Posted on March 3, 2017
There is an Obamacare emergency in our state, and Tennesseans are right to care about the damage Obamacare is doing. Last year, BlueCross BlueShield—the oldest and largest insurer in Tennessee—pulled out of Memphis, leaving Humana and Cigna as the only insurance companies on the Memphis exchange for 2017. Last month, Humana announced it would not sell insurance on the Obamacare exchanges in 2018 – leaving 70,000 Tennesseans faced with finding new health coverage, including 40,000 Knoxville residents where Humana was the only option. They may have an Obamacare subsidy, but it’ll be like holding a bus ticket in a town where no buses run. In Memphis, Humana’s decision leaves Memphians on the exchange with only one insurance option next year.
I have been saying for months that Congress needs to act immediately to rescue Americans trapped in the failing Obamacare exchanges. In February, the Department of Health and Human Services released a proposed rule to help rescue Americans from the currently collapsing Obamacare individual market – a good first step towards rescuing the health care market that the Tennessee state insurance commissioner says is “very near collapse.”
Without this course of action, many of the 18 million Americans in the individual insurance market may have zero choices for insurance next year.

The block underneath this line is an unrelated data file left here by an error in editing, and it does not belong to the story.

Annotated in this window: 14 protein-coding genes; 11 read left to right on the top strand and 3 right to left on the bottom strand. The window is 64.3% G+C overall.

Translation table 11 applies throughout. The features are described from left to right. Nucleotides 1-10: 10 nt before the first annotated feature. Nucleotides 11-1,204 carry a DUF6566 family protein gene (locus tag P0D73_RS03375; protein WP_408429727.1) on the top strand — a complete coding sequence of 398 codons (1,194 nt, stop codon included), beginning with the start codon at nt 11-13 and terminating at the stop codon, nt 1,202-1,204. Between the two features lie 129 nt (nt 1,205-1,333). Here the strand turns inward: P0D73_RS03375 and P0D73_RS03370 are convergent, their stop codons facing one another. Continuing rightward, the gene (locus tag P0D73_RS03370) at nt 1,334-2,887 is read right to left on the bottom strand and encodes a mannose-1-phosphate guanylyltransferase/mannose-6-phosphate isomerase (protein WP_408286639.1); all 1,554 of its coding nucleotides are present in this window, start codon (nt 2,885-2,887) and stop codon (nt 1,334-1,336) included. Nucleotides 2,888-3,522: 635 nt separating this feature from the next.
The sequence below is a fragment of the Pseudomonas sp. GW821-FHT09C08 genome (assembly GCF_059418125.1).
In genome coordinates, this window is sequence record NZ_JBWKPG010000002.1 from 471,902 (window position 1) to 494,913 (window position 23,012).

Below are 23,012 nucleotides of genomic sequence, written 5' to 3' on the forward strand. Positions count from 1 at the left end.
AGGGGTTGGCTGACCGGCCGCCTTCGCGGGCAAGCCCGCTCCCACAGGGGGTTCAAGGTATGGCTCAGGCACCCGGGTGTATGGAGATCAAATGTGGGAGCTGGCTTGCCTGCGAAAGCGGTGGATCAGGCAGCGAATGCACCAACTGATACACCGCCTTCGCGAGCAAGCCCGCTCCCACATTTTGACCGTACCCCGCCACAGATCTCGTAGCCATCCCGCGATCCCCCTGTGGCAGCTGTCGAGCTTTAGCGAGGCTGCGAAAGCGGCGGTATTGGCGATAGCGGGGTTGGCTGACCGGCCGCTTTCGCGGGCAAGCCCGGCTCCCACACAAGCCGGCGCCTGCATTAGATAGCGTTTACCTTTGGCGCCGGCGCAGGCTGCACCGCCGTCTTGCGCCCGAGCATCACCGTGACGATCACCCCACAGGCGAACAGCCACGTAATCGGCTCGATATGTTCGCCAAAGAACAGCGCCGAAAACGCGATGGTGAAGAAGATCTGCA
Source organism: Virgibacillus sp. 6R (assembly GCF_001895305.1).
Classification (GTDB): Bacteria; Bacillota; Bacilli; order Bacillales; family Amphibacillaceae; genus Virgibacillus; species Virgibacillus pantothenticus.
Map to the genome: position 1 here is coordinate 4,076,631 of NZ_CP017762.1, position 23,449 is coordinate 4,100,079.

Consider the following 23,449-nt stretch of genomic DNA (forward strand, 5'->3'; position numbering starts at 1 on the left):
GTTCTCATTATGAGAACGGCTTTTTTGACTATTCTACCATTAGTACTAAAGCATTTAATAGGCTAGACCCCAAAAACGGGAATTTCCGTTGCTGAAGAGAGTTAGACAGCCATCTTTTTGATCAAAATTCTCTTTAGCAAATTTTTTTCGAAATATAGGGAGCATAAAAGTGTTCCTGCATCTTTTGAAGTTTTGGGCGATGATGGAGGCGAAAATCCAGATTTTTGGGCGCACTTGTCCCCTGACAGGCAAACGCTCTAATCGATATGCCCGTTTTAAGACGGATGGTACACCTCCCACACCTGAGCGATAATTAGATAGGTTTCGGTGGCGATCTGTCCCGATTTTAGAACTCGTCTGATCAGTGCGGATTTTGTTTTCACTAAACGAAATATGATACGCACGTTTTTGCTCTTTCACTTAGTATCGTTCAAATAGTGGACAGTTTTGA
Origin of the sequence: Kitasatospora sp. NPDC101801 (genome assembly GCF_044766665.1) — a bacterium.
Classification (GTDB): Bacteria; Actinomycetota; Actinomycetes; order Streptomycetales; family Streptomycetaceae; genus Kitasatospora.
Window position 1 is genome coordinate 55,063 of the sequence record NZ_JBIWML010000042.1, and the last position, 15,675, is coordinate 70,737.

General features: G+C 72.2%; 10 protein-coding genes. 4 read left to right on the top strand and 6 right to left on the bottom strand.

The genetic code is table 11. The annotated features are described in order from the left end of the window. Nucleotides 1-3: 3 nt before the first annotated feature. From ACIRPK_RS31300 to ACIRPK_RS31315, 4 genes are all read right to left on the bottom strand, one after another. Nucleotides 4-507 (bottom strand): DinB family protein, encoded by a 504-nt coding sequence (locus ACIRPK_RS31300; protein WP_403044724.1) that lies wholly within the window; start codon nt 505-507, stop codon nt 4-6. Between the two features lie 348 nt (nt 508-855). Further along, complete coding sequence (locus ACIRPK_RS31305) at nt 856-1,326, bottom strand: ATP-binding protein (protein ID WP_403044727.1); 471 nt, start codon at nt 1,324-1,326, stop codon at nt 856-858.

Here is what we are working to do: We will first send in a rescue crew to repair temporarily a collapsing health care market so Americans who buy individual insurance can continue to do so while we build a better set of concrete, practical alternatives.
Then, step by step, we will build better systems that provide Americans with more choices of health insurance at a lower cost. We will do this by moving health care decisions out of Washington, D.C., and back to states and patients – which will help states where the individual market is struggling, including in Tennessee. Testifying at a Senate health committee hearing last month, Tennessee’s Insurance Commissioner Julie McPeak urged Congress to give more flexibility back to states, so that the rules governing Tennessee’s insurance plans are written to meet Tennesseans’ needs.
For example, I am working to give Memphis residents relief from Obamacare’s mandates. Under Obamacare, subsidies can only be used on the Obamacare exchanges, and I want to give Memphians the ability to use their subsidies to buy from plans not sold on the Obamacare exchanges so that they’ll have more coverage options for their families.
Finally, when our reforms become concrete, practical alternatives, the repeal of the remaining parts of Obamacare will go into effect in order to repair the damage it has caused Americans.
If your local bridge were “very near collapse,” the first thing you would do is send in a rescue crew to repair it temporarily so no one else is hurt.
Then you would build a better bridge, or more accurately, many bridges, as states develop their own plans for providing access to truly affordable health care to replace the old bridge. Finally, when the new bridges are finished, you would close the old bridge.
It’s time to stop fighting like the Hatfields and the McCoys over Obamacare. Tennesseans expect the new Congress and administration to work together to quickly fix the Obamacare emergency in our state.